In the first paragraph of Car And Driver’s first full test of the 2014 Cadillac ELR, K.C. Colwell wrote, “The ELR’s entry price is nearly double that of the Volt.”
By paragraph two of the New York Times first ELR review, the Grey Lady called it, “bracingly expensive.”
AutoGuide called the ELR, “Surprisingly good, disappointingly expensive.”
Money undeniably played a big role in bringing the Cadillac ELR’s short life to an end. We knew months ago that the ELR wouldn’t make it through to a second-generation. Now we know that production of the Cadillac ELR, only 29 months after launching in December 2013, has come to an end. (Read More…)
Rarer than an albino squirrel, the slow-selling Cadillac ELR was apparently shuffled into the afterlife three months ago.
Cadillac confirmed to Automotive News that the Chevrolet Volt-based luxury coupe ended production at GM’s Hamtramck facility earlier this year, with remaining units now dwindling from dealer lots.
Tell this news to any random person on the street, and you’ll very likely hear back, “What’s a Cadillac ELR?” (Read More…)
Will there be black berets, obscure Russian poetry and Yoko Ono albums for sale at the door?
Fans of the General no doubt recoiled in horror at reports that Cadillac — a brand that conjures images of Elvis, Bruce Springsteen, the movie Badlands, and the hopes and aspirations of middle America — is opening a swank coffee joint in Manhattan.
Well, it true. They’re here, they’re upscale, get used to it.
If you’re really lucky, maybe one day you will find yourself drinking java from the upper slopes of a mountain you’ve never heard of while discussing designer fragrances and interpreting (wrongly) works of modern art…alongside a Cadillac. (Read More…)
American luxury car shoppers are driving right past Chevrolet/Buick/GMC/Cadillac dealerships it seems, according to 247WallSt.com.
The website collected a list of best- and worst-selling vehicles based on time spent on dealer lots, and all Cadillac’s cars — save the CT6 — are in the top 15 worst sellers based on that metric.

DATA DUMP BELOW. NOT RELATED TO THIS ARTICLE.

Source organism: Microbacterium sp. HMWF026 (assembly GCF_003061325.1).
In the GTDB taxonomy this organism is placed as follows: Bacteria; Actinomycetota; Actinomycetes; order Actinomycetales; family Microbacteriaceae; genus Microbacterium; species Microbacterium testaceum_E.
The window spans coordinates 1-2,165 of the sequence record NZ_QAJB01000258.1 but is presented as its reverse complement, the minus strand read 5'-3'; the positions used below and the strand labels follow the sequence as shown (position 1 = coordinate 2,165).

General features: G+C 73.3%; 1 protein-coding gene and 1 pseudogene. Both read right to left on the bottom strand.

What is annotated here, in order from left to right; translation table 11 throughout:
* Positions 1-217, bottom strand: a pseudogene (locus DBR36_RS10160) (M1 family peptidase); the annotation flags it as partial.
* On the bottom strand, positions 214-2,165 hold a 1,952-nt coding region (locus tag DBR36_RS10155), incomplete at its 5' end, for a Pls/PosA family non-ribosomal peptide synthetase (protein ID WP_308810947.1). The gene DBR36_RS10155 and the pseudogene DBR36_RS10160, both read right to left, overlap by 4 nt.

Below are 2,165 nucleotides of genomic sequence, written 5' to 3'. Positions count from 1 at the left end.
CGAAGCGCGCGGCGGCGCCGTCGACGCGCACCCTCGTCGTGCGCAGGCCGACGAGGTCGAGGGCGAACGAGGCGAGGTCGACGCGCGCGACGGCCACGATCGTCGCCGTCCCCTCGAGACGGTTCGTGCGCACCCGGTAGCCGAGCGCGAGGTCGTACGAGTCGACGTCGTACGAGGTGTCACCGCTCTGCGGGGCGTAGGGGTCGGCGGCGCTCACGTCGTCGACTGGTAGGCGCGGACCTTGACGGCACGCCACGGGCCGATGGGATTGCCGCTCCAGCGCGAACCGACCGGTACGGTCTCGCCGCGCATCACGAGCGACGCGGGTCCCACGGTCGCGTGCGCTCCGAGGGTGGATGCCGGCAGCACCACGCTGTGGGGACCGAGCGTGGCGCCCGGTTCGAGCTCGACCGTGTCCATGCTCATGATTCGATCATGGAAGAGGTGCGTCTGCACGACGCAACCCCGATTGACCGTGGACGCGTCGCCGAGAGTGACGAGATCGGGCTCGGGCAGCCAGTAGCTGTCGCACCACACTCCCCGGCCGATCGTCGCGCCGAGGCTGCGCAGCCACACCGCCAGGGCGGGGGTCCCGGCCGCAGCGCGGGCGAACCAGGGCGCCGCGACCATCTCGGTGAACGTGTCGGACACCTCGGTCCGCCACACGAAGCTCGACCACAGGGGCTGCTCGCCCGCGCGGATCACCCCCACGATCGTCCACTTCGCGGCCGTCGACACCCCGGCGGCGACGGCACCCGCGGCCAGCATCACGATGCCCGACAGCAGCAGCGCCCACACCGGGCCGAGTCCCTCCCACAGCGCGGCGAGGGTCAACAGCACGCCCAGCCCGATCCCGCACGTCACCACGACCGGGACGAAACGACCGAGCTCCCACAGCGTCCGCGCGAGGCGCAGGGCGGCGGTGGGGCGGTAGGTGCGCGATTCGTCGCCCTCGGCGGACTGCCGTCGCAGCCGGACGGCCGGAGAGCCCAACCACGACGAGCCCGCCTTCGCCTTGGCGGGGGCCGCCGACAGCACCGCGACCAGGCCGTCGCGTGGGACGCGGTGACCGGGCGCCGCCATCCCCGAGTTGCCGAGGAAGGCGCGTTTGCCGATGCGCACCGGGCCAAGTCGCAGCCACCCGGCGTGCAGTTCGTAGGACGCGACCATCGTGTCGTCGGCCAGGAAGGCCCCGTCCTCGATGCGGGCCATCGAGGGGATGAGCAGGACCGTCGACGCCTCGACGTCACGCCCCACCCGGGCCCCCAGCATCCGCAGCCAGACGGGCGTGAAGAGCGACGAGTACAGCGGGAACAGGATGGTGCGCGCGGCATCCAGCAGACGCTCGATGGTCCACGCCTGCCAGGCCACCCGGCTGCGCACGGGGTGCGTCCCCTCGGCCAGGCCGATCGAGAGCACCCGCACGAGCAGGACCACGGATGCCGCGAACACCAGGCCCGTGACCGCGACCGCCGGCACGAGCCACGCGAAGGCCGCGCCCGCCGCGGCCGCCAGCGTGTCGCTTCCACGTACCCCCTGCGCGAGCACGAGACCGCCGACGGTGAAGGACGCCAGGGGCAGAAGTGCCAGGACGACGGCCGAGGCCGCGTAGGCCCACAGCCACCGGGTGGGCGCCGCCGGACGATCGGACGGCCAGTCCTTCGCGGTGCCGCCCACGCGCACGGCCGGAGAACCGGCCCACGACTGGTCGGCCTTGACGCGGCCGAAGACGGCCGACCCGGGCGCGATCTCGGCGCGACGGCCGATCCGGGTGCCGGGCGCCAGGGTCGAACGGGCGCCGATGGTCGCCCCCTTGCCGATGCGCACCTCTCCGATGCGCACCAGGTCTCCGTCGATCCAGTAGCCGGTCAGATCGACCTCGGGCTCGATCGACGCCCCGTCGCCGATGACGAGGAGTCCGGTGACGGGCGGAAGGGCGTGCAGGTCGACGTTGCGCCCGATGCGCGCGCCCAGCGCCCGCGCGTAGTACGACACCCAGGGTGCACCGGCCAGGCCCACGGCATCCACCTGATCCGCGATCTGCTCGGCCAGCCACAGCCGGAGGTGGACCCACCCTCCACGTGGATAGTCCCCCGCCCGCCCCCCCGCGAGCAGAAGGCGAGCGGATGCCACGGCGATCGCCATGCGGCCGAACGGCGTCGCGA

It looks like Cadillac doesn’t think the Chevrolet Cruze is a suitable platform for a new luxury model.
A source in a story we ran yesterday claimed an internal program code that popped up at General Motors points to a new Cadillac model based on the Cruze’s front-wheel-drive Delta platform, but the automaker is now refuting the claim. (Read More…)
Based on internal platform codes, sources are telling us Cadillac is working on a Delta-based Mercedes CLA rival.
General Motors has spent significant time and effort refining the Delta platform – as noted in our Cruze review, this platform is well worthy of premiums above the Cruze’s $17, 495 MSRP.
Based on what sources are sending our way, it looks like General Motors is planning exactly that, a premium vehicle based on the new D2XX platform. (Read More…)
If 1958 wasn’t the peak of automotive glitz and excess, it was damn close to it.
American automakers, emboldened by a never-ending postwar buying spree, heaped more chrome and new technology onto their models that year than ever before. Uplevel models — Lincoln, Buick and Olds, especially — were the worst offenders, somehow managing to make themselves look 1,000 pounds heavier than their tasteful ’57 predecessors. (Read More…)
Yes, from the Volaré to the Troféo, Detroit marketers of the 1970s and 1980s knew that an accent in the car’s name meant “no need to buy one-a-them fancy imports with no pushrods in the engine, we got your class right here!” to American car shoppers. Unfortunately for General Motors, the Cadillac Allanté cost much more to make than those other accented cars, what with flying the bodies (on customized Boeing 747s) between the Pininfarina shop in Italy and the Hamtramck assembly plant in Michigan, and the Mercedes-Benz S-Class-grade price tag on the Allanté scared off most buyers.
That makes this car one of those Holy Grail Junkyard Finds, so it’s a stop-the-presses moment when I find one. Here’s a snazzy gold ’90 I spotted over the winter in a Denver yard. (Read More…)
A small Cadillac is coming in about three years, but it won’t be built in Michigan.
General Motors is scrapping a $245 million investment in its Detroit-area Orion Assembly plant in favor of moving a future Cadillac’s production to its Fairfax plant in Kansas City, according to the St. Louis Post-Dispatch.
Orion’s plant communications manager Chris Bonelli, confirmed the move, but stated, “We’re not confirming the brand or type of product yet.”
Cadillac has reportedly scrapped plans to build a range-topping CT8 flagship.
A tweet from insider analysts Autoline states that the CT8 program is dead, with American’s thirst for crossovers and SUVs being a likely cause.
That leaves the recently introduced CT6 sedan as the largest traditional Caddy, though it’s the palatial body-on-frame Escalade that really wears the brand’s crown.